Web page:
The cause of the failure of the Jesuits is obvious. The guns and tomahawks of the Iroquois were the ruin of their hopes. Could they have curbed or converted those ferocious bands, it is little less than certain that their dream would have become a reality. Savages tamednot civilized, for that was scarcely possiblewould have been distributed in communities through the valleys of the Great Lakes and the Mississippi, ruled by priests in the interest of Catholicity and of France. Their habits of agriculture would have been developed, and their instincts of mutual slaughter repressed. The swift decline of the Indian population would have been arrested; and it would have been made, through the fur-trade, a source of prosperity to New France. Unmolested by Indian enemies, and fed by a rich commerce, she would have put forth a vigorous growth. True to her far-reaching and adventurous genius, she would have occupied the West with 448 traders, settlers, and garrisons, and cut up the virgin wilderness into fiefs, while as yet the colonies of England were but a weak and broken line along the shore of the Atlantic; and when at last the great conflict came, England and Liberty would have been confronted, not by a depleted antagonist, still feeble from the exhaustion of a starved and persecuted infancy, but by an athletic champion of the principles of Richelieu and of Loyola. * ?uvres de Louis XIV., II. 283.

      toutes les nations du pais de Canada a son entre au

      "The Iroquois have taken him," pursued the Rector. "Is he dead? Have they murdered him?"

      dArgenson MM. de la Compagnie de St. Sulpice.


      It was far different with the small vessel, whose distance seemed gradually to decrease, and there could soon be no doubt that it was gaining upon the Attic ship. Ere long those on the latter could see the white foam washing under the Myoparians bowa sign of the speed with which she was movingand soon after they perceived that she was strongly manned and had all her oars out. From that time the vessel approached so swiftly that it seemed to grow every moment. (Condensed in the translation.)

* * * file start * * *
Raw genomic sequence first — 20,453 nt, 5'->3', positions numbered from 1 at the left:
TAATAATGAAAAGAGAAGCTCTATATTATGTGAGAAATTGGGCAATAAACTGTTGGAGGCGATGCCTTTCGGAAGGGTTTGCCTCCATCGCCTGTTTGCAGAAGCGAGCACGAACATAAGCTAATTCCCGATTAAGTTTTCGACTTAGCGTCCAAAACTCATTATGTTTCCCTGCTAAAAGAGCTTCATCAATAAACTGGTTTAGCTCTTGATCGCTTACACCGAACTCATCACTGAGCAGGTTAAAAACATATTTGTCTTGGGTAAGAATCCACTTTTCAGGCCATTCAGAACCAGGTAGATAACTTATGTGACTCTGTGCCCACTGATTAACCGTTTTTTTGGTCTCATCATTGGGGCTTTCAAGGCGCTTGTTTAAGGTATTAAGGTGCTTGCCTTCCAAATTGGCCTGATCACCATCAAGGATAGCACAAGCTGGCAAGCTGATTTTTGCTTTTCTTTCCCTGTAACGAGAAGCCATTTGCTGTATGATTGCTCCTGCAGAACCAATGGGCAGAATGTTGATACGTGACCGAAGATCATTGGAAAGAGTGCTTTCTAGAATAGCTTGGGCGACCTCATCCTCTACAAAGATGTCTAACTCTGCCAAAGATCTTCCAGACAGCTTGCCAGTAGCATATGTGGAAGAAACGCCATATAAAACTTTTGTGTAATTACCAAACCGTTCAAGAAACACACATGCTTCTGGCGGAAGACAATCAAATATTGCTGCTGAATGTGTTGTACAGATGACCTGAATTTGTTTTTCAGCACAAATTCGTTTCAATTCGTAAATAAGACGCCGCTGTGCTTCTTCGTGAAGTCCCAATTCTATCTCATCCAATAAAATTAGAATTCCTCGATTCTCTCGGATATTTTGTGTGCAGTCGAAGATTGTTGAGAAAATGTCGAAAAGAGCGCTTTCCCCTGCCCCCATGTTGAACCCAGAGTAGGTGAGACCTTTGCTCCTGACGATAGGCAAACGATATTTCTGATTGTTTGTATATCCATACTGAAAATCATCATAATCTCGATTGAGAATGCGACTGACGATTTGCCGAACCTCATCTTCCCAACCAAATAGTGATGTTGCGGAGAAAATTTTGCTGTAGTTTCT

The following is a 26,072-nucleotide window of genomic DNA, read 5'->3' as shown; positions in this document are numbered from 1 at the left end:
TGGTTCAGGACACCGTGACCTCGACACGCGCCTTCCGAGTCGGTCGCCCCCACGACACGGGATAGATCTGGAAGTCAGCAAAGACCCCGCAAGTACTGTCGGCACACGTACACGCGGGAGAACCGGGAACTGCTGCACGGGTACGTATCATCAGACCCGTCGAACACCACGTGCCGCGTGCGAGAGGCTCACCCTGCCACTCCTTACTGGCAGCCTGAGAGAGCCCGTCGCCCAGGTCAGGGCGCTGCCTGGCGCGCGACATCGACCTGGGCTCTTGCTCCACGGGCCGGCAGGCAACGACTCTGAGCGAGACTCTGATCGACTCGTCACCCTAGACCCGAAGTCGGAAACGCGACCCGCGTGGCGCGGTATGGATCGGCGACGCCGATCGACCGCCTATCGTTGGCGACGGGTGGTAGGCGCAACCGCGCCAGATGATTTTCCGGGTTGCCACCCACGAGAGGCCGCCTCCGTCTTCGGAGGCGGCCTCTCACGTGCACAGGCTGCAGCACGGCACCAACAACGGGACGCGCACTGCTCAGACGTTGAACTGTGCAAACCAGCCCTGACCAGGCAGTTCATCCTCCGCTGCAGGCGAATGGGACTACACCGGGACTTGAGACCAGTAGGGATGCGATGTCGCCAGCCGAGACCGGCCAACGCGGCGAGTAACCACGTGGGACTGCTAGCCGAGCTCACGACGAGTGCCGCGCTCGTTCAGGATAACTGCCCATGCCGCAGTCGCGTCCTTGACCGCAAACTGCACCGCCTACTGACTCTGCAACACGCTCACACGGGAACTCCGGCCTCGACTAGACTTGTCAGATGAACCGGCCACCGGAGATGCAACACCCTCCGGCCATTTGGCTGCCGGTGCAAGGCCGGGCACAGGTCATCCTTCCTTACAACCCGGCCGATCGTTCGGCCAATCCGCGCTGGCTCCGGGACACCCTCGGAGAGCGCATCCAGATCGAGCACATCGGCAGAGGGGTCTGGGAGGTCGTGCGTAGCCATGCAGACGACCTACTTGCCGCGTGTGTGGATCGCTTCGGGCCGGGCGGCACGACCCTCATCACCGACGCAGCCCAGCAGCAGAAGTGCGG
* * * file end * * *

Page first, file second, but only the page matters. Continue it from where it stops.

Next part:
It was an arduous problem which Loyola undertook to solve,to rob a man of volition, yet to preserve in him, nay, to stimulate, those energies which would make him the most efficient instrument of a great design. To this end the Jesuit novitiate and the constitutions of the Order are directed. The enthusiasm of the novice is urged to its intensest pitch; then, in the name of religion, he is summoned to the utter abnegation of intellect and will in favor of the Superior, in whom he is 10 commanded to recognize the representative of God on earth. Thus the young zealot makes no slavish sacrifice of intellect and will; at least, so he is taught: for he sacrifices them, not to man, but to his Maker. No limit is set to his submission: if the Superior pronounces black to be white, he is bound in conscience to acquiesce. [1]Seven brigantines were finished and launched; and, trusting their lives on board these frail vessels, they descended the Mississippi, running the gantlet between hostile tribes, who fiercely attacked them. Reaching the Gulf, though not without the loss of eleven of their number, they made sail for the Spanish settlement on the river Panuco, where they arrived safely, and where the inhabitants met them with a cordial welcome. Three hundred and eleven men thus escaped with life, leaving behind them the bones of their comrades strewn broadcast through the wilderness.


      [37] M?urs, Coustumes, et Relligion des Sauvages de l'Amrique Septentrionale. This work of Perrot, hitherto unpublished, appeared in 1864, under the editorship of Father Tailhan, S.J. A great part of it is incorporated in La Potherie. Ordonnances concernant le Canada, 1. 30-32.